Bitcoin: Top economist’s views and predictions

Journalist:
March 26, 2014

Bitcoin is around since January 2009 and it has during that five-year period has climbed dramatically in value, but where is it going from here? Five years isn’t a long time in the greater scheme of things and indeed there may be a problem in analysing data this close to the source but on the basis that someone has to do it, in order to pay a bill or two, I’ll plough on.

We have watch Bitcoin travel from $13 in January 2013 to over $1,000 in early December and then again we’ve seen it drop back to $430 in February of this year so where is it going…. long-term. Let’s ask the great economic minds of our generation and use the expert analysis they provide to inform us.

The Australian Economist, John Quiggin, an academic heavyweight by any definition, writing in April 2013 in an article called, The Bitcoin Bubble and a bad hypothesis, published in The National Interest, stated: “bitcoins will attain their true value of zero sooner or later, but it is impossible to say when.” He was writing at a time when Bitcoin Value had ‘collapsed’ from $164 down to $90. One month later, in May, David Woo from no less an organisation than The Bank of America, forecast a maximum ‘fair value’ price would be attained of $1300 per coin, This was as reported by Samantha Sharf writing in Forbes magazine.

On December 1st 2013, Cameron Winklevoss in an article called, Bitcoin might hit $40,000 per coin, nailed his colours firmly to the proverbial mast, he stated that this was his ‘Bull’ position. Another professor, Mark T. Williams, predicted in December 2013, that Bitcoin would drop to under $10 by mid 2014. This is an individual who wrote at the end of February 2014 that Mt Gox is now a toxic tower of sludge. He was wrong: it has turned out to be much worse than that, it’s a toxic pool of radioactive sludge that has just exploded. I previously wrote about the relationship (Toxic) between Mt Gox and the Bitcoin Foundation.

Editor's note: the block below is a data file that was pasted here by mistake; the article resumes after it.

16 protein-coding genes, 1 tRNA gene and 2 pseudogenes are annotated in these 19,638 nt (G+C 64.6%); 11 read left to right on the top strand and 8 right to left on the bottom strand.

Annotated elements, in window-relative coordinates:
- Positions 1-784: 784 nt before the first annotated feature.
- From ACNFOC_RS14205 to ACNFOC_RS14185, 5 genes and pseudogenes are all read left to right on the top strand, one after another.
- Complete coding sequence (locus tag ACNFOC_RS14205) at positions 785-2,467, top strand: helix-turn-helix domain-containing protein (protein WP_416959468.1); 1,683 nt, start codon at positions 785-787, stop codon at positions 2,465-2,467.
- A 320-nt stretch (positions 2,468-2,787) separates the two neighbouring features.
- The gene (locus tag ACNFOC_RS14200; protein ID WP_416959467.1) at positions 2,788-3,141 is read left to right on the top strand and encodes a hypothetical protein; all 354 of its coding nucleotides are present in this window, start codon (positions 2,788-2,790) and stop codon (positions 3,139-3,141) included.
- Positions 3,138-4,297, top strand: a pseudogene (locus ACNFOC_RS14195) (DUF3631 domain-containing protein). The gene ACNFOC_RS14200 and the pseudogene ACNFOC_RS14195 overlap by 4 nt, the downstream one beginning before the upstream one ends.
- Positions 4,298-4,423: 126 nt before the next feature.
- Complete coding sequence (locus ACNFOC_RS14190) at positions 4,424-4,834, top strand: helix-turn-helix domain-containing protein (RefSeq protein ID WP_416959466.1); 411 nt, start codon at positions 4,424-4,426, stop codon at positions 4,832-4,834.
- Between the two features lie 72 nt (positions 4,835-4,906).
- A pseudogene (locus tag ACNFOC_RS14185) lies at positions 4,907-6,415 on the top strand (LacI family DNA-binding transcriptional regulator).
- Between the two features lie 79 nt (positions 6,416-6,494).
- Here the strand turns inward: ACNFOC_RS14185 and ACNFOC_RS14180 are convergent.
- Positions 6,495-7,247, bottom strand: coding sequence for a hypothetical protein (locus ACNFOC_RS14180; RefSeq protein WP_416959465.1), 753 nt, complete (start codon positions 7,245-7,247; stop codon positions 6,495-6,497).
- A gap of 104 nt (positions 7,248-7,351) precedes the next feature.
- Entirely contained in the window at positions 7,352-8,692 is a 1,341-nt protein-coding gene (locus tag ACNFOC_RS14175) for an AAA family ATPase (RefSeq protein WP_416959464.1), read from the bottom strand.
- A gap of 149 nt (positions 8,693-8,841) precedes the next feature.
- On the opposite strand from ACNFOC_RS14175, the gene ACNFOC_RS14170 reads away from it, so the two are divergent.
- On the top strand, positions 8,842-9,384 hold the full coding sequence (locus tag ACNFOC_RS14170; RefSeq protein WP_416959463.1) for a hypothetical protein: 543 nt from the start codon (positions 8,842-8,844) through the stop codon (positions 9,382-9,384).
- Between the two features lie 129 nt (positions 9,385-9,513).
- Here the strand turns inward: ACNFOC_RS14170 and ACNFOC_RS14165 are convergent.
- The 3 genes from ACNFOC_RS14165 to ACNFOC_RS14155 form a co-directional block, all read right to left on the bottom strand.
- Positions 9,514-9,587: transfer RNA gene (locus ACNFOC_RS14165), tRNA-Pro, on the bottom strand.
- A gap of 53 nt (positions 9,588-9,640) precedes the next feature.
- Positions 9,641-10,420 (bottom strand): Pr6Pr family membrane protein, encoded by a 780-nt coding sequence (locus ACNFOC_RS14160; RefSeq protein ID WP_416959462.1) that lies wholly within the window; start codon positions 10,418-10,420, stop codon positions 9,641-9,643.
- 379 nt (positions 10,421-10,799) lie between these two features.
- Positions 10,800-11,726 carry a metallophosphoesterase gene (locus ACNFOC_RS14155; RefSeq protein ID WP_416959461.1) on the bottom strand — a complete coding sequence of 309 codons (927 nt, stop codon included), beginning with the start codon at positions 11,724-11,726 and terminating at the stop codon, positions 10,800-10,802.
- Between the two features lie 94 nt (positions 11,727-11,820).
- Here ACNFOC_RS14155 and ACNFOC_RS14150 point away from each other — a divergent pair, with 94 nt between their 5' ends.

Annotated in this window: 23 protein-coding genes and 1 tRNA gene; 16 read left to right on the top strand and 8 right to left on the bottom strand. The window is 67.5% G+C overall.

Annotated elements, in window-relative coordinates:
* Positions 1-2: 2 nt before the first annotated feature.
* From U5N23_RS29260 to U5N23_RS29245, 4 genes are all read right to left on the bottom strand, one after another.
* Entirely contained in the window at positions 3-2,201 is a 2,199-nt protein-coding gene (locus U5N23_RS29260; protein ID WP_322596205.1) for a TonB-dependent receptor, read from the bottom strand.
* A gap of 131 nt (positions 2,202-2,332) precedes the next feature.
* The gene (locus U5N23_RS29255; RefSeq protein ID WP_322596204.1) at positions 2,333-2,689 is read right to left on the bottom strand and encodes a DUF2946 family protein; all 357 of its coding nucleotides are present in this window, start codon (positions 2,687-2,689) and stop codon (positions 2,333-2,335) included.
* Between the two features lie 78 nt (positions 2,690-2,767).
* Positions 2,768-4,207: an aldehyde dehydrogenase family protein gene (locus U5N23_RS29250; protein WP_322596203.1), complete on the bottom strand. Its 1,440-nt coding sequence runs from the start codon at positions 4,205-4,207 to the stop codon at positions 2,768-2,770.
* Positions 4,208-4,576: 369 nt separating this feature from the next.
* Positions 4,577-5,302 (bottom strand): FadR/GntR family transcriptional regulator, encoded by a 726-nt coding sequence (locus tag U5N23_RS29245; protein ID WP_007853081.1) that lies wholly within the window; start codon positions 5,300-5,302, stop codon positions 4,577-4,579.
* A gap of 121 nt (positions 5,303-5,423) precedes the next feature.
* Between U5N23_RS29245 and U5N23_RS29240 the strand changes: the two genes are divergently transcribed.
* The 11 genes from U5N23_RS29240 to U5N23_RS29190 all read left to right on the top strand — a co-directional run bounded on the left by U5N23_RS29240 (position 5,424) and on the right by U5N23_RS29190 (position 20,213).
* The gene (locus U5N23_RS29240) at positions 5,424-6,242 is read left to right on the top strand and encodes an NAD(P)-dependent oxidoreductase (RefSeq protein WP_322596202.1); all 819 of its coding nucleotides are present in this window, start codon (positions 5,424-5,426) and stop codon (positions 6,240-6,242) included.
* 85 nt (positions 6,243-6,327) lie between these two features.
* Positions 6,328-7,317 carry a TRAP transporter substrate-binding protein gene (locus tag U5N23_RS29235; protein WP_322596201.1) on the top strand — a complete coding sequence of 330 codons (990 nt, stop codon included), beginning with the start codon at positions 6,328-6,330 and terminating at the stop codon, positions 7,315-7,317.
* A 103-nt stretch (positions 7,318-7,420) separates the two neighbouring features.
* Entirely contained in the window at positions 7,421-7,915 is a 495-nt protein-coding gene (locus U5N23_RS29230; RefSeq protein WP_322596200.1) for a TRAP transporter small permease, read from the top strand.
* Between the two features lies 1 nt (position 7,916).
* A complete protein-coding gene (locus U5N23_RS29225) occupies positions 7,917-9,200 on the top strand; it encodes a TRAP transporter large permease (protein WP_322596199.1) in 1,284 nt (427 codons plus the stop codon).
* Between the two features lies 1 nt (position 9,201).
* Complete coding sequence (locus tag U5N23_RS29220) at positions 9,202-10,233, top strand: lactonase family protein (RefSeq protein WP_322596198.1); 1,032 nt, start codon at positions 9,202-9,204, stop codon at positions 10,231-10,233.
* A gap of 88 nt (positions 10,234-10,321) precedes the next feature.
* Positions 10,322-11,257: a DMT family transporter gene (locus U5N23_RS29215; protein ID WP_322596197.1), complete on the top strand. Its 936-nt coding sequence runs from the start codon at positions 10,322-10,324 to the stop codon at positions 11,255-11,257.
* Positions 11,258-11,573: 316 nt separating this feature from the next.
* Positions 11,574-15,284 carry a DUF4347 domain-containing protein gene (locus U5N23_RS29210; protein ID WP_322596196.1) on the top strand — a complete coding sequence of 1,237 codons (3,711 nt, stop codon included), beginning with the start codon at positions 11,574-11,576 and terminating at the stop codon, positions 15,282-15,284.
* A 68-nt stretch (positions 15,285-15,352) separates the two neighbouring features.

On another front,  Al Gore, former Vice-President of the US and a man with a Nobel Prize in his back pocket, said: “I’m a big fan of Bitcoin… Regulation of money supply needs to be de-politicised.”  Indeed another Nobel Prize winner, in Economics, Milton Friedman, speaking many years before Bitcoin became a reality stated: “I think the internet is going to be one of the major forces for reducing the role of government. the one thing that’s missing but that will soon be developed is a reliable e-cash.”

Finally, let me end by looking at some quotations from history regarding various technologies:

“There is no reason anyone would want a computer in their home.” Ken Olsen, chairman of Digital Equipment Corp. (1977)

“Flight by machines heavier than air is unpractical (sic) and insignificant, if not utterly impossible.” Simon Newcomb, eighteen months. before the Wright Brothers flew at Kittyhawk.

“This ‘telephone’ has too many shortcomings to be seriously considered as a means of communication. The device is inherently of no value to us.” A memo at Western Union,(1878).

For something to have value it must have usefulness and scarcity. There will be 21 million bitcoins created in total and merchants and investors are accepting it, therefore bitcoins have value. simple. They will not be increasing in quantity so therefore, having value, they must increase in price. Funnily enough neither journalists or economists are either useful or scarce, therefore we can make certain assumptions about their value…

Last modified (UTC): March 25, 2014 22:30

Tags: Bitcoin
PJ Delaney @P.J. Delaney@delboyir

Masters in Public Administration, Bachelors in Mgt., I live in Ireland, I have a bit of a background in Economics and lots of opinions on everything else.